• BreakThrough Staff

“What united us was empathy:” Community organizations help tackle hunger in Argentina


Julieta Brancatto: Community Kitchen in the Rinconcito of Padre Varela. Kitchen located in the Padre Varela neighborhood in Luján.

The pandemic brought with it more inequality and injustice. Grassroots movements responded with solidarity and organization and food for those who were struggling

What will the world be like when we emerge from the pandemic? Will we have a fairer and more caring world? Will there be a decline in individualism and a debunking of the myth of meritocracy? These were some of the questions that analysts, politicians, journalists and society as a whole asked themselves at the beginning of this global pandemic.


The hope that this health crisis would become the engine for a more just world and the teachings of collective care faded as the pandemic advanced with increasing force. As the pandemic intensified, the philosophy of ‘every man for himself’ was embraced by most governments across the world, instead of ‘we will come out of this better and all of us together.’ Social movements had to fill the void.


After more than a year and a half of isolation, evidence shows that the world has not changed. The pandemic deepened pre-existing social inequalities and the beneficiaries were the same as always.


2020 saw billionaires increasing their wealth by $5 trillion and an unprecedented rise in their numbers. Data published in January 2020 by OXFAM indicated that the richest 1% percent (around 2150 people) had more wealth than 60% of the world's population (around 4.6 billion people).


Inequality and poverty also grew in the world, particularly in Latin America. Data from The World published in June 2021 indicated that an additional 97 million people were pushed into extreme poverty in 2020.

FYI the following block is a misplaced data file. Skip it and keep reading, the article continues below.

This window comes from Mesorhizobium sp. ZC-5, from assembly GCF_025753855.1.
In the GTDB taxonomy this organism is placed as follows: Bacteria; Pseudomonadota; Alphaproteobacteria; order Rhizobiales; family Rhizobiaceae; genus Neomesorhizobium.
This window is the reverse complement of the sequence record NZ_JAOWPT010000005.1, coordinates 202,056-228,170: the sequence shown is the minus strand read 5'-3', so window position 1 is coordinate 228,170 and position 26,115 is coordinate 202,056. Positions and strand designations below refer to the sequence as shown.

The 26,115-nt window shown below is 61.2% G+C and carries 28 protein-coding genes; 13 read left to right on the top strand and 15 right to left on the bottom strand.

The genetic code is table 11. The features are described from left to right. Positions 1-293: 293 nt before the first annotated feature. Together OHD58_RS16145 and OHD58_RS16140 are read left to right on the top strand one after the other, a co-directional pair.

ARGENTINA IS GOING BACKWARDS


In Argentina, the data released by INDEC at the end of March 2021 is conclusive in this regard: 42% of the population is living below the poverty line (one point more than during the second half of 2019) and 10.5% of the population is in extreme poverty (two points more with respect to the same period). The aggravating factor for those in extreme poverty is the gap between the average family income and the price for the basic food basket. This gap has been widening regularly as a result of uncontrolled inflation. In other words, those who are below the extreme poverty line are getting poorer and poorer. This shows that the pandemic has fundamentally affected those who have the least and has deepened social inequality.


The most affected by the crisis are young people: nearly 8.3 million girls and boys are living in monetary poverty, that is, 62.9% of the total population of children and adolescents. And 2.4 million are in extreme poverty.


In this context, the national government, through the M